That’s a wrap for our first day of touring about.

Tagged , , ,

cooking, cuts and crazies

ok.  things we’ve made: cabbage and apples, soup and roasted winter veggies.

for the cabbage i just cut one apple, one head of cabbage, and half an onion and sauteed it in some olive oil, salt and pepper over medium heat.  oh, and i added a dash (and i mean dash) of cumin for some kick and a double dash of cinnamon.  it was yummy, but i cut the crap out of my thumb.  it’s healing.

then i made some soup because i needed to finish off our CSA veggies (it’s hard to use them up when jay is working nights).  i’m not sold on any recipe yet, but i’ll just tell you that i sauteed some peppers (including half a habanero), garlic and onions with some spicy turkey sausage.  i added 4 small potatoes and a turnip, diced, then some chicken stock, and then every other veggie i could find (cabbage, tomato, carrots, green beans) and let it simmer half an hour.  by the time my girlfriend farrell came over with a bottle of wine and jay came home with a loaf of crunchy bread, we were set.  the habanero definitely kicked the spice up a notch. 

today jay and i went to “the lobster place” at chelsea market and we were totally overwhelmed by the types of fish they offer.  we opted for something mostly prepared–the salmon burgers.  yummy.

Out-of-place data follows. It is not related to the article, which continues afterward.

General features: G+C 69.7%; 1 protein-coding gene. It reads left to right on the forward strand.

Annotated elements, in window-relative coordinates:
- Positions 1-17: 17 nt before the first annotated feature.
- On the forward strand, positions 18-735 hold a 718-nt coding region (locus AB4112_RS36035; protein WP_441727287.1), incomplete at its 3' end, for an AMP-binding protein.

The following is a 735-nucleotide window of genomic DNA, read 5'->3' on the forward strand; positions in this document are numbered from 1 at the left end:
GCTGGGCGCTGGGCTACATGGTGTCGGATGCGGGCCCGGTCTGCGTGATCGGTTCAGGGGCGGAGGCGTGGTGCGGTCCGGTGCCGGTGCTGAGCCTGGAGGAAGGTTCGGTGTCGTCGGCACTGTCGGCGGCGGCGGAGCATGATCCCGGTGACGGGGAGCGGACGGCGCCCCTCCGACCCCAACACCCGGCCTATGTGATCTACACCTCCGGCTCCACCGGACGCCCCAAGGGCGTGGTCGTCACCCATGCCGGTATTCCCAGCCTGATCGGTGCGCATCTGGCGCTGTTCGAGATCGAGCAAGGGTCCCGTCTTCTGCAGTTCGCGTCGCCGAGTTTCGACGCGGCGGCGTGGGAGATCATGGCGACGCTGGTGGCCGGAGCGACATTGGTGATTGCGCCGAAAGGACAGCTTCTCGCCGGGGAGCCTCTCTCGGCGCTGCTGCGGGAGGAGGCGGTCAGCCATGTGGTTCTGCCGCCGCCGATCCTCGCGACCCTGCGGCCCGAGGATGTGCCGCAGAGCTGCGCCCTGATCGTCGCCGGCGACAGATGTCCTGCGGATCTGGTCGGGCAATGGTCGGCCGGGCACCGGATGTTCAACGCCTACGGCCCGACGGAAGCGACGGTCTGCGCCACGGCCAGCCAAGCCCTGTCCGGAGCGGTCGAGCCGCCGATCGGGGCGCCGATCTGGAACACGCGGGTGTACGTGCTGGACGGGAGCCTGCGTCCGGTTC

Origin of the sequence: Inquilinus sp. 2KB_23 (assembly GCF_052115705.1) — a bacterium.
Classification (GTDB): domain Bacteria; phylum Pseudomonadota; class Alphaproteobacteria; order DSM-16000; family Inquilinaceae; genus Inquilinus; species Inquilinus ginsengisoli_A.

at home i chopped up some butternut squash, some other kind of short squatty yellow squash, some cauliflower and a little garlic.  i tossed it with some olive oil, sage, little bit of curry and paprika.  i roasted it all on a cookie sheet at 450F for 40 minutes (i probably could have taken the veggies out at 30 minutes, but jay was on a run, so i let them roast a little longer).  the salmon patties were cooked in a skillet over medium heat for five minutes on either side.  easy peasy. 

i’m pretty excited we have local tomatoes that still taste like tomatoes in october, so i sliced that up too.  this meal was special enough to break out the place-mats and napkins boriana and julie gave us for our wedding.  and a bottle of wine from william, aerated with our snazzy wine thingy from anna and laurel.  other than accidentally missing yoga (sorry keith), it was a great night. 

we’re still cookin’.

almost forgot the part about crazies–i was ecstatic when farhan called to say he was visiting a school up here and wanted to crash our living room floor.  oh, how our friends get us through our homesickness!  but towards the end of a great visit, farhan and i were exiting the c-train at 23rd street when some dude in aviators walked up and swung at farhan’s face.  i don’t think farhan dodged the punch, i think the guy just missed… i think maybe he just wanted to scare us?  he definitely scared me.  and the one word that came out of my mouth in that moment was… “GOSH!”  (gosh?  really?)  at which point the guy started yelling at me and threatening to spit in my face.  farhan and i were (and are) totally ok, but like i said, crazy.  it was a total fluke, and i know people that have lived here for years that have never seen such things.  and i know the same could have happened just as easily in charlotte or even little lexington.  nonetheless, jay ordered some pepper spray for me to carry around.  and i will carry it with full knowledge that i’ll likely never have to use it.